GRAVE ENCOUNTERS 2
Not expecting too much of Grave Encounters 2 other than more of the same, I ended up being considerably surprised. It rapidly becomes apparent that we are in the midst of a meta-fictional sequel that is supposedly set in the real world that treats the first film as a genuine work that was passed off as a work of fiction. The precedent for this was, of course, Book of Shadows: Blair Witch 2 (2000) and its similar treatment of The Blair Witch Project (1999) not exactly a notable model of aspiration given that most regard that as a conceptual flop that killed off any further Blair Witch sequels.
Grave Encounters 2 rather amusingly opens on a variety of reviews of the first film from various v-loggers. We are then introduced to this films supposed director (Richard Harmon) who drunkenly announces that he is wanting to reinvent the horror genre and be this generations Wes Craven. We later see him directing his own slasher film and then slagging off the Found Footage genre for its unoriginality (a rather precious line the film is treading given that this is a sequel to another work in the very same genre). We get an amusing series of scenes as the filmmakers try to track down the relatives of the films cast members and Harmon interviews the originals producer. There is even an appearance from the supposed directors of the original Colin Minihan and Stuart Ortiz playing themselves who are amusingly dismissed as being no more than editors.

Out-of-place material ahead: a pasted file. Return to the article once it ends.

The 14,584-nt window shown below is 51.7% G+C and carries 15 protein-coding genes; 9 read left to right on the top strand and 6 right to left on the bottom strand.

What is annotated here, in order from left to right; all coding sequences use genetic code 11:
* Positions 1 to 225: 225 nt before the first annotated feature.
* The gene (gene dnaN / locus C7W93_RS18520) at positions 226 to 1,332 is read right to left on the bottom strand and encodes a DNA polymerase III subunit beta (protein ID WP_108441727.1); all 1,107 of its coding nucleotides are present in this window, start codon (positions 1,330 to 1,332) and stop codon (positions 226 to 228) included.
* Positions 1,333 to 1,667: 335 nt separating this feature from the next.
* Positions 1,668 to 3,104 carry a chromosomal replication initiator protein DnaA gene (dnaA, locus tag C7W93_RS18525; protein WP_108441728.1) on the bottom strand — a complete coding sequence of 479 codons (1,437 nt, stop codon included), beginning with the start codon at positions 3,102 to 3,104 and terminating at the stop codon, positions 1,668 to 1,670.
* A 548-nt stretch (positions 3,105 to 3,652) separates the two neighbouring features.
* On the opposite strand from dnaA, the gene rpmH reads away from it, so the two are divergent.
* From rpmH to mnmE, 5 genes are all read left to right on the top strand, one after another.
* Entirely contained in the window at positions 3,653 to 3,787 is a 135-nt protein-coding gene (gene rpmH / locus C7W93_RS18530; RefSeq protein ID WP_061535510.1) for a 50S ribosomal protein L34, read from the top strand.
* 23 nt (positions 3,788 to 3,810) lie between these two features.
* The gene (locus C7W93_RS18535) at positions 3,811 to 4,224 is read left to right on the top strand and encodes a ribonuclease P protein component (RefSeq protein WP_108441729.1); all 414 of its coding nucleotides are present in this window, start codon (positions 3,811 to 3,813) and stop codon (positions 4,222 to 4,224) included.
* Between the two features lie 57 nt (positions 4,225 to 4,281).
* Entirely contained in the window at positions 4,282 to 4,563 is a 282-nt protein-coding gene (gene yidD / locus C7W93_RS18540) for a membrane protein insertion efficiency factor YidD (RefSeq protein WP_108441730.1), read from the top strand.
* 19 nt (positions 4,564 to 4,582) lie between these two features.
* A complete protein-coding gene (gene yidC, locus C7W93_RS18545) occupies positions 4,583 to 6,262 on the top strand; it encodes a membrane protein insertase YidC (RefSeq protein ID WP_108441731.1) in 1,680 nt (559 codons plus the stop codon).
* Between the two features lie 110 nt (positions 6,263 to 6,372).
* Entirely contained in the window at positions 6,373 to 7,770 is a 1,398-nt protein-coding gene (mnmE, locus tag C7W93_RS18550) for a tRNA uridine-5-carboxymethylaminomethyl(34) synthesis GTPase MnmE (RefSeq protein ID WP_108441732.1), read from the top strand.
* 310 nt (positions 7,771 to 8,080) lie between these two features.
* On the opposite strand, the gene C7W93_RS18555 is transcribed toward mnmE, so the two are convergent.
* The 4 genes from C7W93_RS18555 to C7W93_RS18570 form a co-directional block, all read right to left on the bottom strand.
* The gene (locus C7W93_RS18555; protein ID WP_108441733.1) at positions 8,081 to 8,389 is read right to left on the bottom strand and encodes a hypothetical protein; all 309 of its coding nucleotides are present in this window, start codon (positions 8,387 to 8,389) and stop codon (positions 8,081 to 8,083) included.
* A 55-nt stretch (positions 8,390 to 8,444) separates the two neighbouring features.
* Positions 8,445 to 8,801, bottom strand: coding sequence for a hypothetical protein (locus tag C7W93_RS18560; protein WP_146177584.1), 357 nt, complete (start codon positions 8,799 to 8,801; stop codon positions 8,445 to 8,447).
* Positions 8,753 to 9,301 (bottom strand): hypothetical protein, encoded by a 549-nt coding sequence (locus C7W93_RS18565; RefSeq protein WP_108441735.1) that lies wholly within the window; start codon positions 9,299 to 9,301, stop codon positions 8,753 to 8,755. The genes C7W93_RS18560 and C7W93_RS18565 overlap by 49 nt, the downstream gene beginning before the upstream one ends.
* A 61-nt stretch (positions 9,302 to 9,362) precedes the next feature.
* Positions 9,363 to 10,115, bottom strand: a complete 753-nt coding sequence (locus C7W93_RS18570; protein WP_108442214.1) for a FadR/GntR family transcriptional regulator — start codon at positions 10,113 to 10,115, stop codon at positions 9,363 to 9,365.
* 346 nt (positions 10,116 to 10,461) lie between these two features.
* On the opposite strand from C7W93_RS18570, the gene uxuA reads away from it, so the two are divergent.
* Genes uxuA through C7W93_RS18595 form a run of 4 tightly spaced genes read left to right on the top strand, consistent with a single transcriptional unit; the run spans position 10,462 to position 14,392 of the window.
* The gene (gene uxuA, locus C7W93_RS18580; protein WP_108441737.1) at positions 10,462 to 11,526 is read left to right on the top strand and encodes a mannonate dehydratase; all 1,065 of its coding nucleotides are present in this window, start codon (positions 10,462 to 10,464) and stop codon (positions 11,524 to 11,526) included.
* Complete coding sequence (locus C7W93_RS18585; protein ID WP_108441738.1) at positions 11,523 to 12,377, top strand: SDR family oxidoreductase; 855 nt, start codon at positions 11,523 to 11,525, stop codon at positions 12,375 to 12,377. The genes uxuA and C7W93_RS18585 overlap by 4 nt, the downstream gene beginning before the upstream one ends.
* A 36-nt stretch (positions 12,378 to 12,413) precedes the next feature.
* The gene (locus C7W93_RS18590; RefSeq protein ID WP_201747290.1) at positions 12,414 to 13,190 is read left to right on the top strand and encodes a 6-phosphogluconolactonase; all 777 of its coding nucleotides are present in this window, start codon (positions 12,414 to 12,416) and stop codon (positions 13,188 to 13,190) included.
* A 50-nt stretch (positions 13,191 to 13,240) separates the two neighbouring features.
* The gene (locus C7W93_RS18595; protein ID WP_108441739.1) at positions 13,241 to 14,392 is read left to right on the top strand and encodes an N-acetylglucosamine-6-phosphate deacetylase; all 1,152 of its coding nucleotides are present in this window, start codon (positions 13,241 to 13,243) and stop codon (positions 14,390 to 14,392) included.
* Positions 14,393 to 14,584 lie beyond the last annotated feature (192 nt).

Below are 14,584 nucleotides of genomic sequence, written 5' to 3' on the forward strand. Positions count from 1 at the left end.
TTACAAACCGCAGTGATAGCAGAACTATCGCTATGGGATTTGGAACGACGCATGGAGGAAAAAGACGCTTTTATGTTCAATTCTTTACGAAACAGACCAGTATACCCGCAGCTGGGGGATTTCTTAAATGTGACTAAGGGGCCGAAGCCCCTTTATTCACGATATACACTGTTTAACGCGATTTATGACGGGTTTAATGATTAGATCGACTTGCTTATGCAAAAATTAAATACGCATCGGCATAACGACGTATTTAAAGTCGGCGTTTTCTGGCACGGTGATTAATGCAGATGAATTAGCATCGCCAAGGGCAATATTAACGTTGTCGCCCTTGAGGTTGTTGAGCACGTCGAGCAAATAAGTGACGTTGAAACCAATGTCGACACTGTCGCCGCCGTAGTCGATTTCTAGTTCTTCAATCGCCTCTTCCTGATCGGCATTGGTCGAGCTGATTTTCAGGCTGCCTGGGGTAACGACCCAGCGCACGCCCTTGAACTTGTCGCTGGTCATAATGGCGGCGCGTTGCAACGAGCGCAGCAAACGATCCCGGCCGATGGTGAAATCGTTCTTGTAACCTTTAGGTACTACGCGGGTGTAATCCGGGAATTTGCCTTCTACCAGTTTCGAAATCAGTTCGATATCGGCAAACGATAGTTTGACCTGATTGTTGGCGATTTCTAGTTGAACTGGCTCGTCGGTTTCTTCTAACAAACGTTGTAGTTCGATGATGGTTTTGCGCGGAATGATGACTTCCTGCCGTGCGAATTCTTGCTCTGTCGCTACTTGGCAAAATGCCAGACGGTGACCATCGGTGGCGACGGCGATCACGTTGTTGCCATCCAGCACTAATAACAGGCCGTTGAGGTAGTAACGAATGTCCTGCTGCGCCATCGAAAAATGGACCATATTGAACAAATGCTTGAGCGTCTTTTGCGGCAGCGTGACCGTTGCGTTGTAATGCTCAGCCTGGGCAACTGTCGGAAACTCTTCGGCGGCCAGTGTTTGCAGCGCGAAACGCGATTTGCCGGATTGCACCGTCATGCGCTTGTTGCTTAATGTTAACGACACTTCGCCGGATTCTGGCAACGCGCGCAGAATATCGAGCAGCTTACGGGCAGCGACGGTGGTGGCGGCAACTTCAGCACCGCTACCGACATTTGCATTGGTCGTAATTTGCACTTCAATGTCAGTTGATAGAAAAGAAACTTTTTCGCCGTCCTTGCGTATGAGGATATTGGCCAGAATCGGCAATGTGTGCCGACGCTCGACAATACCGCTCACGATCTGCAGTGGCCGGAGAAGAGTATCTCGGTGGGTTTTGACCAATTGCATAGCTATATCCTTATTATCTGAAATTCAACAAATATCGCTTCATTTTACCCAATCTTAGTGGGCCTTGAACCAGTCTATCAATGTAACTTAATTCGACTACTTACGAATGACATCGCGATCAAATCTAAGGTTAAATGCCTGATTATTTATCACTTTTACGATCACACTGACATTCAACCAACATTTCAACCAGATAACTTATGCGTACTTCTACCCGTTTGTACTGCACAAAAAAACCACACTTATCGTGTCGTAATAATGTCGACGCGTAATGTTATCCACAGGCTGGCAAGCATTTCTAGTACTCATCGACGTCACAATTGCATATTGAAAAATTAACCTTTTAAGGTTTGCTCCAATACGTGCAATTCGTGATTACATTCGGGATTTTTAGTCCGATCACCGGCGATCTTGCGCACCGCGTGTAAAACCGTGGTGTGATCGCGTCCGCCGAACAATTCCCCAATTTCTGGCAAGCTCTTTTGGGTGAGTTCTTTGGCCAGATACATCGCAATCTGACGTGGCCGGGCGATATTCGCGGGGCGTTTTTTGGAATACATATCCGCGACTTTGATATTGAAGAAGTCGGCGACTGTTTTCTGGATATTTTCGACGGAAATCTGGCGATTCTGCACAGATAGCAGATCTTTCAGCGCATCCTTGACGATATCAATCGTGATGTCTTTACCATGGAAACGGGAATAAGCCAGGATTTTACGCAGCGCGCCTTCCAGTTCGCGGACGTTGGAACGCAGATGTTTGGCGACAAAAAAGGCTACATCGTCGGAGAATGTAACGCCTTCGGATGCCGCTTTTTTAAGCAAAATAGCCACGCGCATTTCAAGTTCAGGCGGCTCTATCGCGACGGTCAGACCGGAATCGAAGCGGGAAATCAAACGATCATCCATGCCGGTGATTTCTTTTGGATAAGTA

Of course, all of this playing of the original as a real film masked under the guise of fiction does tend to inflate what was a rather ordinary work in the first place. Now Grave Encounters suddenly becomes something being referred to as being infinitely scarier and more influential than one remembers it being. However, the very novelty of approach this version takes makes it a much more interesting film. In fact, I soon came to find Grave Encounters 2 to be a much better and cleverer film than the nondescript original.
The sequel slips into much more regular patterns once it arrives at the asylum. Even there, the film is constantly subverting the scares we expect a ghostly mist on the infra-red camera turns out to be one of the camera crew farting; an ominous pounding at the door only turns out to be the security guard. There are repeats of a number of jumps from the first film the rocking horse moving all on its own, the changing topography of the building, the window that opens of its own accord, ghosts with extended faces but Grave Encounters 2 does the remarkable thing of repeating them while managing to make them much spookier. The best effect is where the group make an escape from the hospital and we follow them as they return to their hotel, where they gather their bags and go to depart only for the hotels elevator to deliver them right back into the hospitals basement.